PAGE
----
And I think that’s really at the heart of everything I’ve done in this industry. We find people work in companies. We connect with people many times when they’re the most vulnerable, when they’re scared and worried about what their next opportunity is going to be a career. So I love it after all these years, I still love what we do.
StaffingHub: You talk about this idea of the “comeback sauce” and I was wondering if you could talk a little about that comeback sauce that really connects both your career and your book.
Lucas: Well, it’s funny because there are so many little bits of wisdom in the book. I never know what’s going to resonate with someone after they read the book. Yet, comeback sauce is probably the one that I feel like really resonates with people. It’s a way you treat people, and it’s always this best lasting impression.
The essence of comeback sauce is: make a lasting impression. When you leave someone, make sure they’re a little better off because of their connection with you. And if you can do that, they’ll come back. You’ll build a legacy of people who want to work with you.
I can’t tell you how well that served working at different staffing companies. I’ve worked with many of the same people over and over and over again. We come back to each other even if we’ve gone somewhere else for a while. And the essence of the comeback sauce is you want to leave everybody a little bit better off after their interaction with you than they were before so that they’ll come back and want to work with you again.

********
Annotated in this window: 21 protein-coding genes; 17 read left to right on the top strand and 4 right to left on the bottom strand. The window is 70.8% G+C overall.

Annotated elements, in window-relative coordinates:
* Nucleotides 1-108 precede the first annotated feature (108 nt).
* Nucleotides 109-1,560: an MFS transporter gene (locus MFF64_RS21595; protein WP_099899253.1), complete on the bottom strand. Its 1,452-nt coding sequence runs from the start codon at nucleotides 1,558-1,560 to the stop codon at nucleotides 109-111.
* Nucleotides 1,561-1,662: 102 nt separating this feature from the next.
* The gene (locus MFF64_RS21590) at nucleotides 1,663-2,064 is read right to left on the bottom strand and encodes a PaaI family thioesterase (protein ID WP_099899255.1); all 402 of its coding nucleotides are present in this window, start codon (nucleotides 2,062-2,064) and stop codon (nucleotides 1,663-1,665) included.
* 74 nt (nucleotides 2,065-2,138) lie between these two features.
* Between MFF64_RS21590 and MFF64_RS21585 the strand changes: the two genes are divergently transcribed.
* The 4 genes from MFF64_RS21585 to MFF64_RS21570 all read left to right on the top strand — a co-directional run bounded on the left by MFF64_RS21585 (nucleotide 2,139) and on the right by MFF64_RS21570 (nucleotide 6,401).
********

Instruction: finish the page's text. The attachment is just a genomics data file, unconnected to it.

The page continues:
I remember when my dad shared it with me, I kind of rolled my eyes again. Remember, I’m 22 years old. I’m taking my first job as a recruiter and my dad says, “Okay, you’re going into the people business. I might be able to tell you a thing or two about how to succeed in the people business.”
I said, “All right, I’ll get out of my own way like you said, I’ll listen to you. What’s the key to success?”
He goes, “Don’t forget the comeback sauce.”
I said, “Dad, I shadowed the recruiter in the office I’m going to work at, and there are a lot of people we don’t want to come back. I don’t think that’s going to work for me. It might work for you, the meat market, you want them to all come back. It’s not going to work. There are people that aren’t no shows, no calls. There are people that don’t have the right skills or qualifications. We don’t want to work with them.”
And then he looked at me and he said, “Wow, for an educated young lady, you have a lot to learn.”
I said, “What do you mean?”
He goes, “It’s not whether you want him to come back or not. Don’t take it so literally. It’s about how you want to make them feel about their interaction with you. Those people you have to deliver bad news to, those people you have to let down or let go — you want them to leave thinking, she handled that in a way that was nice, that was high integrity. Maybe what I did wasn’t so great, but she treated me in a way that showed that she was caring. Even if I was let down or let go, you treated me in a way that was nicer than anybody else ever treated me. And I appreciate that and I won’t forget it.”